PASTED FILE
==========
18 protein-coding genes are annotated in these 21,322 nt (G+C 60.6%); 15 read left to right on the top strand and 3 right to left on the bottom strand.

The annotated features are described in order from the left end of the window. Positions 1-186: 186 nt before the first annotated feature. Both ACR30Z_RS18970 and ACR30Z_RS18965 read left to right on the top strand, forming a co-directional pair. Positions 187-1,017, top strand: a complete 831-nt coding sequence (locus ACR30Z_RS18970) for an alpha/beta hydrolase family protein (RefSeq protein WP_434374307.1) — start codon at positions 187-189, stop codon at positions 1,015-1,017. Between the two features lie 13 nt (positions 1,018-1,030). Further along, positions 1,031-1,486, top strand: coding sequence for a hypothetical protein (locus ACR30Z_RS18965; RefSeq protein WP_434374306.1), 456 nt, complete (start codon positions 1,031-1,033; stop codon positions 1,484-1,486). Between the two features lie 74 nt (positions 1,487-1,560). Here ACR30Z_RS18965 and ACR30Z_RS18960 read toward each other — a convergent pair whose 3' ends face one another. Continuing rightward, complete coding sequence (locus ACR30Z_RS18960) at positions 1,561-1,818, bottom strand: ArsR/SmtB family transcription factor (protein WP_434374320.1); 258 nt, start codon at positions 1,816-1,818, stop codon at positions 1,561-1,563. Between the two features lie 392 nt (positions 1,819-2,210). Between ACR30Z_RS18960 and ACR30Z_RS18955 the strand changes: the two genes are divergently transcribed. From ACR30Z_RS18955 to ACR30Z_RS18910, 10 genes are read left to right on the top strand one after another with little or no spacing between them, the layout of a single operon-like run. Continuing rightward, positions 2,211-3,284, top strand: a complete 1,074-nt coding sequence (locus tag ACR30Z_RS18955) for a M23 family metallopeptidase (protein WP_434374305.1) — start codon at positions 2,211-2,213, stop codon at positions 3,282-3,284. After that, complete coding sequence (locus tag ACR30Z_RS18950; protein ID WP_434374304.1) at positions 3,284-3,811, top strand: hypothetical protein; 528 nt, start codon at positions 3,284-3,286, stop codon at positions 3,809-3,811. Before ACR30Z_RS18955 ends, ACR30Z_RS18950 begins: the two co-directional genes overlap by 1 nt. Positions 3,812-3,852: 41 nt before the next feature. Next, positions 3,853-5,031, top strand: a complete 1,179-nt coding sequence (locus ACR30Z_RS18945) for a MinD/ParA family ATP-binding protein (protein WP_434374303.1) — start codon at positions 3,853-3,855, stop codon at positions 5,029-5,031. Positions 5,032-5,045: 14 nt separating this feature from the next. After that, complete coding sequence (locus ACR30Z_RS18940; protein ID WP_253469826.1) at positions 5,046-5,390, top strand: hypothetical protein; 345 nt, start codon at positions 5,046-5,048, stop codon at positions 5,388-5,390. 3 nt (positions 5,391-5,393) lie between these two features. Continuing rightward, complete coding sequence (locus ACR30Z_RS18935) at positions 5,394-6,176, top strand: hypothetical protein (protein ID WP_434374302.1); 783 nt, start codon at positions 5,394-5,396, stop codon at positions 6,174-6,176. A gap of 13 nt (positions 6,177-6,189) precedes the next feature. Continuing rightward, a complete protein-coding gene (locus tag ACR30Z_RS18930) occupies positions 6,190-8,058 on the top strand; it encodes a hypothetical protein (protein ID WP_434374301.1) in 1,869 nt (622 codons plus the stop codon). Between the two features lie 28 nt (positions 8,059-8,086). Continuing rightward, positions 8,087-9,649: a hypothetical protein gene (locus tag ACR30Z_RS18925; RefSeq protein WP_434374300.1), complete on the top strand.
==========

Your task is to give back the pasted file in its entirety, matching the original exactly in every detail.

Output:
18 protein-coding genes are annotated in these 21,322 nt (G+C 60.6%); 15 read left to right on the top strand and 3 right to left on the bottom strand.

The annotated features are described in order from the left end of the window. Positions 1-186: 186 nt before the first annotated feature. Both ACR30Z_RS18970 and ACR30Z_RS18965 read left to right on the top strand, forming a co-directional pair. Positions 187-1,017, top strand: a complete 831-nt coding sequence (locus ACR30Z_RS18970) for an alpha/beta hydrolase family protein (RefSeq protein WP_434374307.1) — start codon at positions 187-189, stop codon at positions 1,015-1,017. Between the two features lie 13 nt (positions 1,018-1,030). Further along, positions 1,031-1,486, top strand: coding sequence for a hypothetical protein (locus ACR30Z_RS18965; RefSeq protein WP_434374306.1), 456 nt, complete (start codon positions 1,031-1,033; stop codon positions 1,484-1,486). Between the two features lie 74 nt (positions 1,487-1,560). Here ACR30Z_RS18965 and ACR30Z_RS18960 read toward each other — a convergent pair whose 3' ends face one another. Continuing rightward, complete coding sequence (locus ACR30Z_RS18960) at positions 1,561-1,818, bottom strand: ArsR/SmtB family transcription factor (protein WP_434374320.1); 258 nt, start codon at positions 1,816-1,818, stop codon at positions 1,561-1,563. Between the two features lie 392 nt (positions 1,819-2,210). Between ACR30Z_RS18960 and ACR30Z_RS18955 the strand changes: the two genes are divergently transcribed. From ACR30Z_RS18955 to ACR30Z_RS18910, 10 genes are read left to right on the top strand one after another with little or no spacing between them, the layout of a single operon-like run. Continuing rightward, positions 2,211-3,284, top strand: a complete 1,074-nt coding sequence (locus tag ACR30Z_RS18955) for a M23 family metallopeptidase (protein WP_434374305.1) — start codon at positions 2,211-2,213, stop codon at positions 3,282-3,284. After that, complete coding sequence (locus tag ACR30Z_RS18950; protein ID WP_434374304.1) at positions 3,284-3,811, top strand: hypothetical protein; 528 nt, start codon at positions 3,284-3,286, stop codon at positions 3,809-3,811. Before ACR30Z_RS18955 ends, ACR30Z_RS18950 begins: the two co-directional genes overlap by 1 nt. Positions 3,812-3,852: 41 nt before the next feature. Next, positions 3,853-5,031, top strand: a complete 1,179-nt coding sequence (locus ACR30Z_RS18945) for a MinD/ParA family ATP-binding protein (protein WP_434374303.1) — start codon at positions 3,853-3,855, stop codon at positions 5,029-5,031. Positions 5,032-5,045: 14 nt separating this feature from the next. After that, complete coding sequence (locus ACR30Z_RS18940; protein ID WP_253469826.1) at positions 5,046-5,390, top strand: hypothetical protein; 345 nt, start codon at positions 5,046-5,048, stop codon at positions 5,388-5,390. 3 nt (positions 5,391-5,393) lie between these two features. Continuing rightward, complete coding sequence (locus ACR30Z_RS18935) at positions 5,394-6,176, top strand: hypothetical protein (protein ID WP_434374302.1); 783 nt, start codon at positions 5,394-5,396, stop codon at positions 6,174-6,176. A gap of 13 nt (positions 6,177-6,189) precedes the next feature. Continuing rightward, a complete protein-coding gene (locus tag ACR30Z_RS18930) occupies positions 6,190-8,058 on the top strand; it encodes a hypothetical protein (protein ID WP_434374301.1) in 1,869 nt (622 codons plus the stop codon). Between the two features lie 28 nt (positions 8,059-8,086). Continuing rightward, positions 8,087-9,649: a hypothetical protein gene (locus tag ACR30Z_RS18925; RefSeq protein WP_434374300.1), complete on the top strand.